For those who love a glittering intellectual display of erudition and repartee, there are dozens of TV quiz shows to avoid. Nevertheless my spies keep reporting SF highlights. On Eggheads in August, someone had to name the world's bestselling SF novel. To make this easy, they dropped a hint: it was by Frank Herbert. The contestant said with quiet confidence, "2001: A Space Odyssey."
Who researches these questions, I wonder? Wikipedia's page on all-time bestsellers shows an estimated 12 million copies for Dune. Less than The Hitch-Hiker's Guide to the Galaxy with 14 million, and far below the 25 million for Nineteen Eighty-Four. At a guess, they either forgot Hitcher altogether or ruled it out on the flimsy excuse that it's based on a radio series; while Orwell's masterpiece was all too likely excluded through the familiar snobby reasoning, "It's good so it can't be SF." Now read on if you dare ...
A £16,000 question on Who Wants To Be A Millionaire: "Who wrote the Discworld series of science fiction [sic] novels? (a) Frank Herbert; (b) Douglas Adams; (c) Isaac Asimov; (d) Terry Pratchett." The contestant toyed with Herbert before eventually giving up.
On Birmingham local radio: "Who wrote Charlie and the Chocolate Factory?" Caller: "Was it H.G. Wells?"
In It To Win It: "Which fictional character was also called Lord Greystoke?" Contestant, who has never heard of Tarzan: "Lawrence of Arabia."
Radio Clyde: "Which famous detective features in the Agatha Christie [sic] novel The Hound of the Baskervilles?" Contestant: "Is it Harry Potter?"
Are You Smarter Than A Ten-Year-Old?: "Who wrote the story of Peter Pan? A.A. Milne, J.M. Barrie or T.S. Eliot?' Contestant, a teacher: "Okay. I've read the story. I've saw the films. I've not saw the panto. I'm pretty sure it's T.S. Eliot."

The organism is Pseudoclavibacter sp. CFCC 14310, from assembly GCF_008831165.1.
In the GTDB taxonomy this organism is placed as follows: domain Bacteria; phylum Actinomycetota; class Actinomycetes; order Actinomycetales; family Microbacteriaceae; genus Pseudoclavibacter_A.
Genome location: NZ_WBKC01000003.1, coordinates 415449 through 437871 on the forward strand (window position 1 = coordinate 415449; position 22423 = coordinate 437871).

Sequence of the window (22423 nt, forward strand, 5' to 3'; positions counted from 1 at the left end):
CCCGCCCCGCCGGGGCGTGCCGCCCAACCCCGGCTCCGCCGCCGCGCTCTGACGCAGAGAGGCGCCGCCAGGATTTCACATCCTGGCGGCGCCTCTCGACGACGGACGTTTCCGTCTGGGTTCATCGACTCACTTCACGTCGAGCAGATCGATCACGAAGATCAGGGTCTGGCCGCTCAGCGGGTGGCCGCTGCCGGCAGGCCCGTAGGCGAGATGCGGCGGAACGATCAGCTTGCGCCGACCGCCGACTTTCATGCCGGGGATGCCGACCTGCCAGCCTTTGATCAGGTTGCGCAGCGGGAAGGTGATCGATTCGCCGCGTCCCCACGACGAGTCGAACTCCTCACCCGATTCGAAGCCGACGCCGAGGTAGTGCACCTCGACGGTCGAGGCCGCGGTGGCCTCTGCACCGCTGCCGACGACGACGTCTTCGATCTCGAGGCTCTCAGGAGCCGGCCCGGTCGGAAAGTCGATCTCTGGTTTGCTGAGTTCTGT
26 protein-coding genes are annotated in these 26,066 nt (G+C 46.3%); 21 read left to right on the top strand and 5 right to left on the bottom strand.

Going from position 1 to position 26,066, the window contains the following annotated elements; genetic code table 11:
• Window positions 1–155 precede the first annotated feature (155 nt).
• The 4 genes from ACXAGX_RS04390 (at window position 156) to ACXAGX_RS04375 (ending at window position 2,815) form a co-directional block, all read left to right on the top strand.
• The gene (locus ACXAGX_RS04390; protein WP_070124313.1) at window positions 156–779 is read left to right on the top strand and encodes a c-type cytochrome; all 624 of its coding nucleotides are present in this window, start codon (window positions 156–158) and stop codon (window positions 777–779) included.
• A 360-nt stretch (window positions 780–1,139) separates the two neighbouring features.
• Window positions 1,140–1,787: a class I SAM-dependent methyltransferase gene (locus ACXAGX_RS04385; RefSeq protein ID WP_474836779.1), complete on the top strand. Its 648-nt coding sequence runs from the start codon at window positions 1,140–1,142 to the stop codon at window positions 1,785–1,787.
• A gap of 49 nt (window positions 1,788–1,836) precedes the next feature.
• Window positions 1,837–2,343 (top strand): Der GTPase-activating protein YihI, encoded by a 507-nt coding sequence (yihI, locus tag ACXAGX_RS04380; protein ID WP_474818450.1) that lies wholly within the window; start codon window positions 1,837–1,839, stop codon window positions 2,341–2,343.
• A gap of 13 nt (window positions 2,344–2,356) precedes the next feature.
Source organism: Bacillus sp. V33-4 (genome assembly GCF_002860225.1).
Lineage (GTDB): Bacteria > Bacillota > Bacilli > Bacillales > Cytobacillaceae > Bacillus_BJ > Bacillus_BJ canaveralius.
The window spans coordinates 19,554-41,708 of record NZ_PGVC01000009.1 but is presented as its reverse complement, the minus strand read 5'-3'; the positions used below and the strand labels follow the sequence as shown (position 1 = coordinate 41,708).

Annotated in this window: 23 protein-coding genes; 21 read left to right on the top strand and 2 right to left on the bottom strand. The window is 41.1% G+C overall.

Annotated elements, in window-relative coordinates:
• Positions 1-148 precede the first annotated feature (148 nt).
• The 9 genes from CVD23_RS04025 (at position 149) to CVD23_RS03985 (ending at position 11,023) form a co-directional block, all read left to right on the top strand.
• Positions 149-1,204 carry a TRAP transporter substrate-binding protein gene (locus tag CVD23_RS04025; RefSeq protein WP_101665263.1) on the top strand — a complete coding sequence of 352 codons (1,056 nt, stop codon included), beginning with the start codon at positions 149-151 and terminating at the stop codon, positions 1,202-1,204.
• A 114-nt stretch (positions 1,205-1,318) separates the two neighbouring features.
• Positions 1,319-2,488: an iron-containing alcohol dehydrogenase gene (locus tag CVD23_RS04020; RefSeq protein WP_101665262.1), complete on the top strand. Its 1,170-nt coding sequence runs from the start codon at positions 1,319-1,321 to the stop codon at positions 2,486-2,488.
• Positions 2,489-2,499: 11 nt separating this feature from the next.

The Weakest Link is a rich source. "Who wrote the 1951 novel The Sands of Mars ...?" Not one of Arthur C. Clarke's best-known efforts, but the long-delayed answer caused general surprise: "John Betjeman?" More questions from the dread Anne Robinson follow.
"What is the name of the London club that marks the start/finish point in Jules Verne's Around the World in 80 Days?" Contestant, allegedly an English teacher: "Ronnie Scott's."
"The writer of the graphic novels Watchmen and V for Vendetta is Alan who?" Contestant: "Er ... Ginsberg."
"The 17th-century physician who discovered the true nature of the circulation of blood within the human body was William who?" Contestant: "Shatner."
"In which sci-fi sitcom did the computer, Holly, change sex when the actress Hattie Hayridge replaced Norman Lovett?" Contestant: "The Hitchhiker's Guide to the Galaxy."
"A lycanthrope traditionally turns from a human into what kind of animal?" Contestant: "Lion." Now that doesn't really deserve all-out mockery – "lycanthrope" is something of a specialist word. Speaking of big cats, though, hidden clues in character names are apparently no help: "In Winnie-the-Pooh, what type of animal is Tigger?" Contestant: "A rabbit." Suppose, as a daring thought experiment, they'd asked "What type of animal is Rabbit?"
More beastly fun on Century Radio Northeast: "In which book is Room 101 a place to be feared?" Caller: "The Hundred and One Dalmatians."
Years back, ITV Teletext ran a challenging Watership Down quiz including tough questions like "Who wrote Watership Down?" To which their own answer, as you may already have guessed, was Douglas Adams.
I live in fear of a Weekendest Link game at the next SFX Weekender convention. "The columnist who's written for every issue since #1 is David who?" Then an excruciating pause while our contender hesitates between Bowie, Cameron, Duchovny, or Tennant.
David Langford thanks Martyn P. Jackson, Peter Weston and other loyal goggle-box researchers – all unpaid, har har.